1. Breathe: It is really important to stay calm and relax when inserting and removing the cup. Put some music on, mediate beforehand or take some deep breaths in. Do not panic if you think the cup is not easily coming out simply take deep breathes and try again- you will get there!
  1. Lube it up! Try using a little bit of water based lube, inserting in the shower or rinsing it slightly with warm water to help with insertion.
  1. Every vagina is different: The length of everyone vagina varies. You should make sure you are not placing the cup too high up the vagina as it will leak. If you have to place the cup lower in your vagina you can trim the stem of the cup so that it is more comfortable.

5. Do not stress if the cup is not for you: The cup may just be too much of a hassle or not the right product for you and that is fine! Don’t stress! There are many more product options out there including other reusable and sustainable products 

Remember using products will always get easier and do not stress if one product is not for you! There are lots of different products out there for you to try!

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If you want to read our other blogs or find our more about our work (including our work against period poverty internationally and a comfortable period pad in the UK) 

Tampon? Cup? Pads? Pants? How to decide what sanitary product works best for you and your flow.

Tampon? Cup? Pads? Pants? How to decide what sanitary product works best for you and your flow.

It is a brave new world out there. In times gone by, menstruators were offered up only one option to handle their period. The solid sanitary pad or napkin. Thankfully, we have made great steps since then and have been awarded a huge amount of choice when it comes to products. But how can you tell what product works best for you and your flow? Well today, we are going to dive into the world of period products, discussing each of their abilities and each of their drawbacks to help you make the decision best for you!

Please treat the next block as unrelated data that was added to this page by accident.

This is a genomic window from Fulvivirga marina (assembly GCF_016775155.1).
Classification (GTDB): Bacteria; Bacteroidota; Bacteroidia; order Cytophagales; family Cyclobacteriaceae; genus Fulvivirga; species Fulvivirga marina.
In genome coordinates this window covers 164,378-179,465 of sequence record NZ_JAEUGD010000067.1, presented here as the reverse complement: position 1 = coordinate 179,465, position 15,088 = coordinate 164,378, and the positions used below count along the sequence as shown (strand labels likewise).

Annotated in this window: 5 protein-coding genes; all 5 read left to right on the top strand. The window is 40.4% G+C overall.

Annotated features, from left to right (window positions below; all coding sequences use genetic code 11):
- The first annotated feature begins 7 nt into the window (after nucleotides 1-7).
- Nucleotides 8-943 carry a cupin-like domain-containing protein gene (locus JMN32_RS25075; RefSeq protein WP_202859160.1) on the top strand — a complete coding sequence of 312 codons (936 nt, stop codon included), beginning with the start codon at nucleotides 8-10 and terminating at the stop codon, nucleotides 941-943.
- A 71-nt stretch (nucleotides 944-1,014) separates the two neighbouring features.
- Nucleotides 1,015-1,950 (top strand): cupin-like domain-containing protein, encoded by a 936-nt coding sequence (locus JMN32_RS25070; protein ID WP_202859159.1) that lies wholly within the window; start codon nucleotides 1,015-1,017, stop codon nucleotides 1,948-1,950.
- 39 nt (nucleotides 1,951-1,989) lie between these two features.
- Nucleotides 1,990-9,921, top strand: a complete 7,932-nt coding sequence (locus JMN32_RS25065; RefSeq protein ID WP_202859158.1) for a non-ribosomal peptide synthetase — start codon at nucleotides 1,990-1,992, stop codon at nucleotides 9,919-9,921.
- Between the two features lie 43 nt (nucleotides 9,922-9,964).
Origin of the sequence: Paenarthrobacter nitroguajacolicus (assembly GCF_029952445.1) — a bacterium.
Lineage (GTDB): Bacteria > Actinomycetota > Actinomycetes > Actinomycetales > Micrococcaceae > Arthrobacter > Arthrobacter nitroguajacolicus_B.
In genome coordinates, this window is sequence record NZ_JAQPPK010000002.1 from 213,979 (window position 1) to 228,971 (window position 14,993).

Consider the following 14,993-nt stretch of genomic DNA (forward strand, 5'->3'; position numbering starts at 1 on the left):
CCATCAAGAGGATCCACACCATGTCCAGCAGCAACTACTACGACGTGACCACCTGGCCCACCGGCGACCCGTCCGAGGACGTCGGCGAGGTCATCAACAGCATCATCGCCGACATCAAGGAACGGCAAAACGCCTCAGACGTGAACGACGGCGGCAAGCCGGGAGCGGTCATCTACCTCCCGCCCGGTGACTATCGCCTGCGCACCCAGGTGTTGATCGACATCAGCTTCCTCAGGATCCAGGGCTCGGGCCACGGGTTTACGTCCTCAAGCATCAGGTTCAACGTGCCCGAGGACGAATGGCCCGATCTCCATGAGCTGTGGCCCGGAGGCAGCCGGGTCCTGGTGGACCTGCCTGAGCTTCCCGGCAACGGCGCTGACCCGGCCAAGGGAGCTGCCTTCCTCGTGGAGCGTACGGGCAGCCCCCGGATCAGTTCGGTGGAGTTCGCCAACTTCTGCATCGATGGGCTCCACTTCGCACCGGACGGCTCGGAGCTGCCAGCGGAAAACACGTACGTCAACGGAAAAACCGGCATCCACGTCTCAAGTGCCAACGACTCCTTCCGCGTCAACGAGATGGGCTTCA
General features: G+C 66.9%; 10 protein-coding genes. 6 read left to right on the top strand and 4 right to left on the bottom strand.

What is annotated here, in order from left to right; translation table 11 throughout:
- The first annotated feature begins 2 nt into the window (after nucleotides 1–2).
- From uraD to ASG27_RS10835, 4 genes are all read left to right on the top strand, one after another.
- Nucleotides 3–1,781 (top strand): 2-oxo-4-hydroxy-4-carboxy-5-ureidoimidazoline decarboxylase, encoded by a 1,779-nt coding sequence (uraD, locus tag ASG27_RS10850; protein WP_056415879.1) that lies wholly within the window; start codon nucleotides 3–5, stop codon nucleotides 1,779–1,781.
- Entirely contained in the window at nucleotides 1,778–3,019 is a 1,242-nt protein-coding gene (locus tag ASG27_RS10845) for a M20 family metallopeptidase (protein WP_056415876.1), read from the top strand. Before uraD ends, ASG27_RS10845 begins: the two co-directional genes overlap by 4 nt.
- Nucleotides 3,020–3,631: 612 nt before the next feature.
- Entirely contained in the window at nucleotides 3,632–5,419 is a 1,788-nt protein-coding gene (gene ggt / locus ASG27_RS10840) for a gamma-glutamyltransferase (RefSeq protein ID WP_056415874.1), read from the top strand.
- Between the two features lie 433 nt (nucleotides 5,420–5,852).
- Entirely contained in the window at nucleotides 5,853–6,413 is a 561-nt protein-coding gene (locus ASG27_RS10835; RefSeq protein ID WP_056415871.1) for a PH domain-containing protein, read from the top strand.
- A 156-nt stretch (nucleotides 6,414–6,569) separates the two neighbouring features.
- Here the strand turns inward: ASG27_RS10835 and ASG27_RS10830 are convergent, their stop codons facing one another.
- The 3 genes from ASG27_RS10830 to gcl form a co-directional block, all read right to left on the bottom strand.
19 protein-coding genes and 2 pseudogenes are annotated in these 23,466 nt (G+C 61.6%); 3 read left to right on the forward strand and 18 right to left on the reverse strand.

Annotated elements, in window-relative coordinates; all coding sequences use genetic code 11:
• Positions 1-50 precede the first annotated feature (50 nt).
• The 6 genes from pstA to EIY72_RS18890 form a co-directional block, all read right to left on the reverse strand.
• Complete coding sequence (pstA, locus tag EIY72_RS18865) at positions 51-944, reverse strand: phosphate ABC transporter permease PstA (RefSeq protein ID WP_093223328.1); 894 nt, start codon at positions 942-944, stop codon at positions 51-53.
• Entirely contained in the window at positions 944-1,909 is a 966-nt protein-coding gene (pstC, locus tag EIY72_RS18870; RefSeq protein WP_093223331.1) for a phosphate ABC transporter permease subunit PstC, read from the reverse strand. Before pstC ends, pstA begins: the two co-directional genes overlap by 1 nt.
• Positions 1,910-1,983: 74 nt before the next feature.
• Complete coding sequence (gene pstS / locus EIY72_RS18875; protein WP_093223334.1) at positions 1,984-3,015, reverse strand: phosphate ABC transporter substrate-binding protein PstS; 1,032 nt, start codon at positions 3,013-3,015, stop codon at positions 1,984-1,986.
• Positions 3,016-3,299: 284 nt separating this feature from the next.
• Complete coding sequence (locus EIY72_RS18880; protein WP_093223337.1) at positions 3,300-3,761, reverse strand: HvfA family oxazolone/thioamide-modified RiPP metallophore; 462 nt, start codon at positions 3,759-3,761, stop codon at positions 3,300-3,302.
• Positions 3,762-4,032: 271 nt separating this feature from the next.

Although there is evidence that menstruators were using ‘tampons’ as early as the 15thCentury, the modern conception of the tampon was introduced in 1933. Since then it has evolved drastically. Today, menstruators are faced with huge variety of brands, styles, materials and absorbencies.

 But are tampons right for you?

So tampons provide a discreet and comfortable way to manage your period. The internal product ensures that they are practically invisible allowing you to go about your day to day life normally, even swimming in bikinis or wearing thong underwear without any sign of a product. However, tampons are not for everyone. Tampons are internal products, and for many menstruators inserting a product is simply not accessible. Many find internal products irritating or just an added hassle. The waste created by tampons, in particular applicator tampons has also gained a huge amount of attention over the last few years- with the average menstruator using more than 11000 products in their lifetime, using disposable products adds up to a lot of waste!

Menstrual Cup

One of the newer products available, the menstrual cup stormed on the UK scene after being first manufactured in 2001. Its popularity and awareness have increased drastically with focus being placed primarily on its environmental benefits.

The menstrual cup is an internal product used to collect menstrual blood. It is then taken out, emptied and reinserted- preventing any waste.

The cup is can provide menstruators who prefer internal products to cut down their period waste. However, again for those who find internal products inaccessible or challenging, the cup may not be the perfect fit.

Disposable Sanitary Pads

 The product which is most used and known around the world, the disposable sanitary pad provides an easy method to manage a period. Pads are found all across the world and are stuck onto underwear, worn and then disposed. The benefits of disposable sanitary products include the fact they are super easy to use and they are less likely to irritate your vagina as they are not inserted. Similarly, to tampons, disposable pads can cause a huge amount of waste and many are made of plastic based materials which are unable to degrade. Pads are also commonly ‘perfumed’ with chemicals which are not always listed on the packaging- these are not great for the environment or for you!

Period Underwear

 Period underwear is another great sign that developments are being made to increase the choices for menstruators! Period underwear looks the same as normal underwear and is worn without any other product. Part of the underwear is layered with an absorbent material, preventing the blood from leaking. Period underwear can be a great way to cut down the waste of disposable products, and provide a comfortable way to manage your period. The drawbacks of period underwear is that changing the underwear in public can be slightly more of a hassle and carrying more than one pair of pants around may be a bit of a pain!


 Reusable sanitary pads